called him to play at chess. So long they played on a golden board with ivory chessmen that at the last debate arose between them, and Berthelot
called Renaud a foul name, and smote him on the visage so that his blood fell to the ground.

When Renaud saw himself thus outraged he was
right wroth and took the chessboard and smote
Berthelot on his head so hard that he fell down dead to the ground before him. Then went a cry
through the hall of the palace that Renaud had
slain Berthelot, and when the King heard it he
cried :

'Barons, keep guard that Renaud does not
escape, for if I can catch him he shall surely die, since he has slain my nephew.'

So the knights ran on him, but his kinsmen
defended him nobly, and there was a great fray that RENAUD that day in the palace of Paris, and Maugis made there much slaughter."


NOTE: Create an account today to post replies and access other powerful features which are available only to registered users. Becoming a member is free, anonymous, and takes less than 1 minute! If you already have a username, then simply login login under your username now to join the discussion.

Please observe our posting guidelines:

  1. No obscene, racist, sexist, or profane language.
  2. No spamming, advertising, duplicate, or gibberish posts.
  3. No vitriolic or systematic personal attacks against other members.
  4. Nothing in violation of United States law.
  5. No cyberstalking or malicious posting of negative or private information (doxing/doxxing) of members.
  6. No trolling.
  7. The use of "sock puppet" accounts to circumvent disciplinary action taken by moderators, create a false impression of consensus or support, or stage conversations, is prohibited.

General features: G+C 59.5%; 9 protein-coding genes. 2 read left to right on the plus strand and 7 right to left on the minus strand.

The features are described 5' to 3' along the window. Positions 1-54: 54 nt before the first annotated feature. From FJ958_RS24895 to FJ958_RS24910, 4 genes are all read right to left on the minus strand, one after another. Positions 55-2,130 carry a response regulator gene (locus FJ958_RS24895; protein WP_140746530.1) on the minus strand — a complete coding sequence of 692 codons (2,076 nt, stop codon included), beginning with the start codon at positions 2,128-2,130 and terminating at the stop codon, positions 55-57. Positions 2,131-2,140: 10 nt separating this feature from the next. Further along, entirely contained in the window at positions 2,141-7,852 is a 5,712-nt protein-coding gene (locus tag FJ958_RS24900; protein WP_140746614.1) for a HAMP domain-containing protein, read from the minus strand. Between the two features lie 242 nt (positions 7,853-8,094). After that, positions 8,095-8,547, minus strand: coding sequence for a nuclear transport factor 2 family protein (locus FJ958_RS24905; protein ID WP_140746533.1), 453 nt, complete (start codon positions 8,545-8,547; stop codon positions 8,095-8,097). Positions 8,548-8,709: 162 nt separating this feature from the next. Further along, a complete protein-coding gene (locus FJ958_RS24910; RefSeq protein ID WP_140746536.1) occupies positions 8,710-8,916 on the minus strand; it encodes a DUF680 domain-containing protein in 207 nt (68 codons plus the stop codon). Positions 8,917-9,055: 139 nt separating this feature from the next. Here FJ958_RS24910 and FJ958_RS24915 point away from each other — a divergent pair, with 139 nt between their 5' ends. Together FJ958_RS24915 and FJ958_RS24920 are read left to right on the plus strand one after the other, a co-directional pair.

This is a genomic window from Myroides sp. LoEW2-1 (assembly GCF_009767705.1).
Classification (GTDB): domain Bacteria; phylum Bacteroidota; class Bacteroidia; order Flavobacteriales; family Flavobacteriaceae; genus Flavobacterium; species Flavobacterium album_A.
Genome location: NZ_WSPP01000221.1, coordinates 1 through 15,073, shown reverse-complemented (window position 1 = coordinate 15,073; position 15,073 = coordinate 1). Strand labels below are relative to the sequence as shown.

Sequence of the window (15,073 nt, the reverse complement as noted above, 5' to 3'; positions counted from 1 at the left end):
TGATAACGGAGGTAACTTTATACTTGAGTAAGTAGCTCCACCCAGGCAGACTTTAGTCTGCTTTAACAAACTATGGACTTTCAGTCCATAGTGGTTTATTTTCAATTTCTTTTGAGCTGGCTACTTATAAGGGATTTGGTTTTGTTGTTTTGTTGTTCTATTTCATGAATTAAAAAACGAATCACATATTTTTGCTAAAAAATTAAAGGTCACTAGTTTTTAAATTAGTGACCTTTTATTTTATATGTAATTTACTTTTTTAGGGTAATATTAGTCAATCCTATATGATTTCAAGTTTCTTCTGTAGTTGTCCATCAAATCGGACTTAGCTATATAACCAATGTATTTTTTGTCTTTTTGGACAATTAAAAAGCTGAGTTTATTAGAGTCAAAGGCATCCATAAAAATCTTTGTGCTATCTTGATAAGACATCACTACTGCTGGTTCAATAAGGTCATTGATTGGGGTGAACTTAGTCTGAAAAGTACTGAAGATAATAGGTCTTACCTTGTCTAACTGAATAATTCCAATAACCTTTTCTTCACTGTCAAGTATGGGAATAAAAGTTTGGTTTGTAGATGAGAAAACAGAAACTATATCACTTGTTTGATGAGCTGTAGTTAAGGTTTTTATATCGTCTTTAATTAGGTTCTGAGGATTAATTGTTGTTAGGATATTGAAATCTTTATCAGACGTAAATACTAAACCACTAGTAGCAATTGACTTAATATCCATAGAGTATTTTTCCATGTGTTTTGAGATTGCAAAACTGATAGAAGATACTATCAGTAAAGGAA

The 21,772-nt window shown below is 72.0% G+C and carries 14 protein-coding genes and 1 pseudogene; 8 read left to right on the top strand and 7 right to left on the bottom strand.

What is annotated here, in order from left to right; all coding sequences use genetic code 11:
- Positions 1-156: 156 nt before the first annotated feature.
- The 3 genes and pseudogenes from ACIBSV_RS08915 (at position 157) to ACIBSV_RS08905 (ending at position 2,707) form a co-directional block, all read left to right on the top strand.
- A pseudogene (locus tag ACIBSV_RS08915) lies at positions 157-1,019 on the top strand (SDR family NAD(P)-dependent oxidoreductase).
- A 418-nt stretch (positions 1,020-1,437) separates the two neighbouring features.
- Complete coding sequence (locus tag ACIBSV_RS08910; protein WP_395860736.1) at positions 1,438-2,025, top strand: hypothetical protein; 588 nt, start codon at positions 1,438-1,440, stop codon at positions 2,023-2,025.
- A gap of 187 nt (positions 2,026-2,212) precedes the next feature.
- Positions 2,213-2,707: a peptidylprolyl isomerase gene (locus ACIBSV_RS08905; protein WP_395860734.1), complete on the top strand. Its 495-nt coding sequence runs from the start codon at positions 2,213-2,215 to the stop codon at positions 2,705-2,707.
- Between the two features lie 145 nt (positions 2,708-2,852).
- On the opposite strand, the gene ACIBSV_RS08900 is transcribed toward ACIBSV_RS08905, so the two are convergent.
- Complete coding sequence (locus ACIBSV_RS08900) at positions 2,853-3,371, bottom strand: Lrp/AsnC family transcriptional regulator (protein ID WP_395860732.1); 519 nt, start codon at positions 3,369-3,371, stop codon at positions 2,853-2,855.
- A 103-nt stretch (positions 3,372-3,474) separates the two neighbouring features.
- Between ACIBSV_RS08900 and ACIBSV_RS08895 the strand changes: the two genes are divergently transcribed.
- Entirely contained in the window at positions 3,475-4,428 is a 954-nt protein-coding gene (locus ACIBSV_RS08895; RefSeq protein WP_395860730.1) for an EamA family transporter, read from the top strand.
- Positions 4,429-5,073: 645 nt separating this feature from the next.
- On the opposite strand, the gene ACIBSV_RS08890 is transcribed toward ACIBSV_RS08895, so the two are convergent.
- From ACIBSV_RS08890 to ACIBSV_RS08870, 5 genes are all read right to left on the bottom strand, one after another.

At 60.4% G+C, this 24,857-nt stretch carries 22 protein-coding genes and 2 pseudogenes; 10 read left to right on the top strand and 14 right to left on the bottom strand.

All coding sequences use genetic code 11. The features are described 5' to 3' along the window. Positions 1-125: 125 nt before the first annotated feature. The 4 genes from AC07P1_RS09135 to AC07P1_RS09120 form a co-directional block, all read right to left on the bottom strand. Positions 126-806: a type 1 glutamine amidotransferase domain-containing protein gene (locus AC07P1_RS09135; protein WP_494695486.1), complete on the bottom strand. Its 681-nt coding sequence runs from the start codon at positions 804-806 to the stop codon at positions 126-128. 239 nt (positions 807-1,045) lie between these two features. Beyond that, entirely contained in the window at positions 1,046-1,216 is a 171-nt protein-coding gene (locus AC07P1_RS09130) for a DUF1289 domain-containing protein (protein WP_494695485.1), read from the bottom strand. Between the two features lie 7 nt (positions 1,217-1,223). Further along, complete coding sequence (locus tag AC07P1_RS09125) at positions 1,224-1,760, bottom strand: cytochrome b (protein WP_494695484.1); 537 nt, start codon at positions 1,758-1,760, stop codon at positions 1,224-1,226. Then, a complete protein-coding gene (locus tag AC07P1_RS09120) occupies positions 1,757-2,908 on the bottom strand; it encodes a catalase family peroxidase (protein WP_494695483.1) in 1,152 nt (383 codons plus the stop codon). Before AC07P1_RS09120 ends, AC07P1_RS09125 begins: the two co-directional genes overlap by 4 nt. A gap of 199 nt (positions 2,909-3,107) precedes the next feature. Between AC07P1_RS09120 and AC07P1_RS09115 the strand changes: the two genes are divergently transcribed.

8. Do not degrade Chessgames or any of it's staff/volunteers.

Please try to maintain a semblance of civility at all times.

Blow the Whistle

See something that violates our rules? Blow the whistle and inform a moderator.

NOTE: Please keep all discussion on-topic. This forum is for this specific player only. To discuss chess or this site in general, visit the Kibitzer's Café.

Messages posted by Chessgames members do not necessarily represent the views of, its employees, or sponsors.
All moderator actions taken are ultimately at the sole discretion of the administration.

Spot an error? Please suggest your correction and help us eliminate database mistakes!
Home | About | Login | Logout | F.A.Q. | Profile | Preferences | Premium Membership | Kibitzer's Café | Biographer's Bistro | New Kibitzing | Chessforums | Tournament Index | Player Directory | Notable Games | World Chess Championships | Opening Explorer | Guess the Move | Game Collections | ChessBookie Game | Chessgames Challenge | Store | Privacy Notice | Contact Us

Copyright 2001-2023, Chessgames Services LLC